State Senator issues statement on last minute vote change in gay-marriage bill

The following statement was issued after today’s landmark gay-marriage vote by State Senator Gail Candaras, a Wilbraham Democrat who, as a state representative, had backed a proposed Massachusetts constitutional amendment that would have subjected gay marriage to a popular vote. At today’s Constitutional Convention, Wilbraham switched her position and voted against the amendment:

“There are many compelling arguments on both sides of the same gender marriage debate. There are important issues of civil rights, the role of the judiciary, and of course, my role as a legislator and voter in the state constitutional convention, which I have had to consider. This is the highest responsibility of public office: one that transcends the swirl of the issues of the day and one that has to be in the best interest of the Commonwealth for a long time to come. We engage in any process to change our constitution with only the greatest care, and sober reflection.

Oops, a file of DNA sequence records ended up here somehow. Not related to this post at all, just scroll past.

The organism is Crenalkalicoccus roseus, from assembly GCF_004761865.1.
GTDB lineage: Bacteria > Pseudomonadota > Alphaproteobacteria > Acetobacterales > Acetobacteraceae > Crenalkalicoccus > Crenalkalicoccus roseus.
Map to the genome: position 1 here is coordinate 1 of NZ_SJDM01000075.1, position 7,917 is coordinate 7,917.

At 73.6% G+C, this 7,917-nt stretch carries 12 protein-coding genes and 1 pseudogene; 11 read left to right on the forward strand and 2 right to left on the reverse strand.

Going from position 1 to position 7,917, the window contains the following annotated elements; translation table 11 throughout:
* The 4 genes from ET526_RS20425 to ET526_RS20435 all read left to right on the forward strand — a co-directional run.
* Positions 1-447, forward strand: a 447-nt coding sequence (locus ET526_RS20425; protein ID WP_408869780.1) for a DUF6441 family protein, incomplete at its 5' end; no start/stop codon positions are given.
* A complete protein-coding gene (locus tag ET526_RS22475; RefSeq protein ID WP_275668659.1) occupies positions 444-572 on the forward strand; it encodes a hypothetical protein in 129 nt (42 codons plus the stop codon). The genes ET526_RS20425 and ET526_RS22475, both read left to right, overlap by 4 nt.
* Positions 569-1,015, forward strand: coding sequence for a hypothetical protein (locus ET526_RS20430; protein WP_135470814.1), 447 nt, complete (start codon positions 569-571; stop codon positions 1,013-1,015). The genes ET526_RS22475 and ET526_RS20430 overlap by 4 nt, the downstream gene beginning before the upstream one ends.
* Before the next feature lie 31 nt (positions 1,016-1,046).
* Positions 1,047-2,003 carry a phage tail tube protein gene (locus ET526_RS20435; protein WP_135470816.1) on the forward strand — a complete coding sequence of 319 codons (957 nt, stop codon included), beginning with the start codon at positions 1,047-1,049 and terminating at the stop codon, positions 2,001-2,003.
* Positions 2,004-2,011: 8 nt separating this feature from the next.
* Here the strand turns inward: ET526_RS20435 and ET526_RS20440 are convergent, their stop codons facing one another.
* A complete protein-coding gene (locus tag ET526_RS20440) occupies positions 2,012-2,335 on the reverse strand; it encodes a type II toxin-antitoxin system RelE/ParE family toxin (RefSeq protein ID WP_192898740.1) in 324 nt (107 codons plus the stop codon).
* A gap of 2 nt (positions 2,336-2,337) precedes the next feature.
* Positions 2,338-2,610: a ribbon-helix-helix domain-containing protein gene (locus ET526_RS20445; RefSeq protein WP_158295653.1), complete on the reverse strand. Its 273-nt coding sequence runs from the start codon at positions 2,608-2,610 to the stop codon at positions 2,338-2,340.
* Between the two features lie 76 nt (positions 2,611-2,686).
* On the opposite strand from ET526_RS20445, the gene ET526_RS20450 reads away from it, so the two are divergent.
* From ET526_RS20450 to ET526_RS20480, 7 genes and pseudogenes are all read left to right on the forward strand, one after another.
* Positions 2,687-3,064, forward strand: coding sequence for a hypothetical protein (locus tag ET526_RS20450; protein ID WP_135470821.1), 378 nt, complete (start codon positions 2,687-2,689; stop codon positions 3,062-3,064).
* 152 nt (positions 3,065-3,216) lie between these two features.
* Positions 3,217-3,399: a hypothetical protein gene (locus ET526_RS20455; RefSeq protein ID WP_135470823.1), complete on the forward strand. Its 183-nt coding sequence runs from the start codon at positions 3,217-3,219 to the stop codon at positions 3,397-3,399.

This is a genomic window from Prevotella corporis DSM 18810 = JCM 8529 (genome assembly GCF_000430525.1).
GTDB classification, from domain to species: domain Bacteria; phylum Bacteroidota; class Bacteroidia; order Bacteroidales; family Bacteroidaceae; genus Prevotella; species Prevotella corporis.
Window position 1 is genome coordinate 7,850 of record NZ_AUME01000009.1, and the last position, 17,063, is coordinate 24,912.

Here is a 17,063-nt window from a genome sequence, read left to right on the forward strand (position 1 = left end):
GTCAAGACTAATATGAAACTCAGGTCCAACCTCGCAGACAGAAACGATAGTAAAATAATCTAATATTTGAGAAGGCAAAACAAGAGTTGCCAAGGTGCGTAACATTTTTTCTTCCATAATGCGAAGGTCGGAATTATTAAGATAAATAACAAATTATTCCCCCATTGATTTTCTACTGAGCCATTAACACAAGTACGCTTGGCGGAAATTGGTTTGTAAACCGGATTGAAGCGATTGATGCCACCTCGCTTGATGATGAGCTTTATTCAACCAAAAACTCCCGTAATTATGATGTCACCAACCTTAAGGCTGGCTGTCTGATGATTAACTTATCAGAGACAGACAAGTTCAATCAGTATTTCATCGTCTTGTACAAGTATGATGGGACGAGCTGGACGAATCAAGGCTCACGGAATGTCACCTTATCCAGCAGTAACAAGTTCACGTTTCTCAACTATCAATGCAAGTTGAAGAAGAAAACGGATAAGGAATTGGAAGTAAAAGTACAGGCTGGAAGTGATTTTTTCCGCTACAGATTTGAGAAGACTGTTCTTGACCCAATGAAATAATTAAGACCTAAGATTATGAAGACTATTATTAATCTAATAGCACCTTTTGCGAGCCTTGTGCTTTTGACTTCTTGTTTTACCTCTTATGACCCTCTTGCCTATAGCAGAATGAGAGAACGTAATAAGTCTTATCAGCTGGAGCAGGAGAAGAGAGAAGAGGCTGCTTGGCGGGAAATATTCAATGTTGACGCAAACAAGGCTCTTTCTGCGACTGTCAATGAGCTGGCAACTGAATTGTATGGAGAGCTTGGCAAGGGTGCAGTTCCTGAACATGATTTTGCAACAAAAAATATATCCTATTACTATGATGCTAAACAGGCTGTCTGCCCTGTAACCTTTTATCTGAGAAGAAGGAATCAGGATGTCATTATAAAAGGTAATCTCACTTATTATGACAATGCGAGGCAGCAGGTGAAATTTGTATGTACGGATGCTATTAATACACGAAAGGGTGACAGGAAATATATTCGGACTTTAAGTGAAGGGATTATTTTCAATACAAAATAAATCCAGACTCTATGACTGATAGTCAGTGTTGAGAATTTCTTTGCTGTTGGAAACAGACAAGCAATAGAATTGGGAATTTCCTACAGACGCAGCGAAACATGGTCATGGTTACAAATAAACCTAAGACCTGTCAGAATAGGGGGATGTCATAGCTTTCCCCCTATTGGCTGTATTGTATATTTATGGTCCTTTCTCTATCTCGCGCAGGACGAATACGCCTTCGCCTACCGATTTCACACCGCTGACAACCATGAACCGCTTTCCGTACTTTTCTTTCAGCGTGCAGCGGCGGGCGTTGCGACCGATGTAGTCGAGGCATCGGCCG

“We have had an open and vigorous debate on this issue for several years now, and every possible argument on all sides has been made and has had a thorough hearing. No one can honestly say that they have not had the opportunity to be heard, and to participate in a wide ranging, public discussion. As difficult as it has sometimes been, I think we should be proud of how we have conducted ourselves to arrive at where we are today, and that we have done right by the generations that have come before in the hope of making a democratic and constitutional order work as well as humanly possible—just as we now seek to do right by those who will come after us.